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Scientists have created a computer program to track every cell in a developing embryo
Felicity Nelson   
Saturday, 26 July 2014

The kaleidoscopic 3D computer model traces the movement of hundreds of thousands of cells.


The growth of an embryo from a single cell is an incredible process. The only problem is that it's almost impossible to observe, even using a high resolution microscope.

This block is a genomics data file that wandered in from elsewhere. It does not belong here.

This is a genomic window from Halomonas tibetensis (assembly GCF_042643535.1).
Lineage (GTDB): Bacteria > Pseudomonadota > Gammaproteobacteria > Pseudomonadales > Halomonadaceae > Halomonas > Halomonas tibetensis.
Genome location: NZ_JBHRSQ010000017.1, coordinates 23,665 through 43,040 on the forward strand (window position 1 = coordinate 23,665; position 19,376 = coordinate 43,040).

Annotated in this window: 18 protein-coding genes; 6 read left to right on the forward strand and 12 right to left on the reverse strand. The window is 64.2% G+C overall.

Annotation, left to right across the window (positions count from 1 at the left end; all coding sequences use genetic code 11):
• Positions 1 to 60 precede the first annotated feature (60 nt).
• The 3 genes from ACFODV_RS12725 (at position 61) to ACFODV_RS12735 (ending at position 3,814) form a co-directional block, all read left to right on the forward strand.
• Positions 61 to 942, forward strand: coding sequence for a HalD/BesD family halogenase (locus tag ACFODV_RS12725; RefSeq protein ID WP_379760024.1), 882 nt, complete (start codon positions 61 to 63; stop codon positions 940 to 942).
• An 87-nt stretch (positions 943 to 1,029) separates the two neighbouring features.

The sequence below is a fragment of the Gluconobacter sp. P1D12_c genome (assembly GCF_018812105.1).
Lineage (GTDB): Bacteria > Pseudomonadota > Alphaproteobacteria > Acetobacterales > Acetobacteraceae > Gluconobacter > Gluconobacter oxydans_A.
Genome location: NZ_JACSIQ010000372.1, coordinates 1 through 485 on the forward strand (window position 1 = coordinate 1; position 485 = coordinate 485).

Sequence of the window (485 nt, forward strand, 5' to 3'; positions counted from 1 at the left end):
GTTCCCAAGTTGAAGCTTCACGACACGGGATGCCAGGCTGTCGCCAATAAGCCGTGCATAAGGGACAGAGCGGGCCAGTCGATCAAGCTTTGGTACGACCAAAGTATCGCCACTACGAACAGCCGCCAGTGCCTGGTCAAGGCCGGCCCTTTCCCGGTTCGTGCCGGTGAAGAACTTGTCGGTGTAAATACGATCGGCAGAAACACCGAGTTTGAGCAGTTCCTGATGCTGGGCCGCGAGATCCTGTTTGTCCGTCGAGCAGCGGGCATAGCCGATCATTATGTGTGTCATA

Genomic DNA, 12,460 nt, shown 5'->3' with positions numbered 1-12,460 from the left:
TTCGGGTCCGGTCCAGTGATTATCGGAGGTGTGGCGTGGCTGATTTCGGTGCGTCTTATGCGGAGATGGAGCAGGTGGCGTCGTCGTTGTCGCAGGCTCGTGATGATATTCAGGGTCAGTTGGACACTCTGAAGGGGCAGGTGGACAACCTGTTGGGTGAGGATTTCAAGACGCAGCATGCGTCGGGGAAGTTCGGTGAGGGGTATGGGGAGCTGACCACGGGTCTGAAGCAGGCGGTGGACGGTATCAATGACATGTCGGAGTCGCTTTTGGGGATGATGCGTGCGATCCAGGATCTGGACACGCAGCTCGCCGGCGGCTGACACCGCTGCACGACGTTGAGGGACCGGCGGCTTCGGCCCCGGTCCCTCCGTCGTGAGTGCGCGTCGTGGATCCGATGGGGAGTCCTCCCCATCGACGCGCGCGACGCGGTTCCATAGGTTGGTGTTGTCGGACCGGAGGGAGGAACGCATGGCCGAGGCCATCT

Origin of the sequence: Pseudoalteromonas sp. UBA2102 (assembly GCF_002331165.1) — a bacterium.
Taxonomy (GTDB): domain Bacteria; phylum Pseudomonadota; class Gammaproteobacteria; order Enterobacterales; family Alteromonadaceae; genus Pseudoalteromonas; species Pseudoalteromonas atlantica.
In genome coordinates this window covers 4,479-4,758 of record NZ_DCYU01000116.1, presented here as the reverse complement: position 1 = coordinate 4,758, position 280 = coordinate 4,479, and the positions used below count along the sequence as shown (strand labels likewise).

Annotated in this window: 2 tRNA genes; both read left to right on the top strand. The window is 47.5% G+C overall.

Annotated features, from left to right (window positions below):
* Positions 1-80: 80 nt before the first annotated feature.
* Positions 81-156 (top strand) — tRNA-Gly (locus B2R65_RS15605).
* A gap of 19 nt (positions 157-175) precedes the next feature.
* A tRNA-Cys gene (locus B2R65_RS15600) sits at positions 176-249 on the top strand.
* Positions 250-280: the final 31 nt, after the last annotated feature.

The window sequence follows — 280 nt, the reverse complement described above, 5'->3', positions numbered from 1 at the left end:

To solve this problem, scientists Fernando Amat, Philipp Keller and their colleagues at Janelia Farm, a Virginia research campus of the Howard Hughes Medical Institute in the US, have developed software that tracks every individual cell in a developing embryo.

The team ran data collected with a powerful, high-speed microscope through a computer program to map the fate of cells. For a fruit fly, 100,000 cells need to be tracked for thousands of points in time over a single day. 

Using this program scientists can fast-forward and rewind the development of an embryo and see its growth in detail. 

So far, this computer software has been used on fruit flies, zebra fish and mice.


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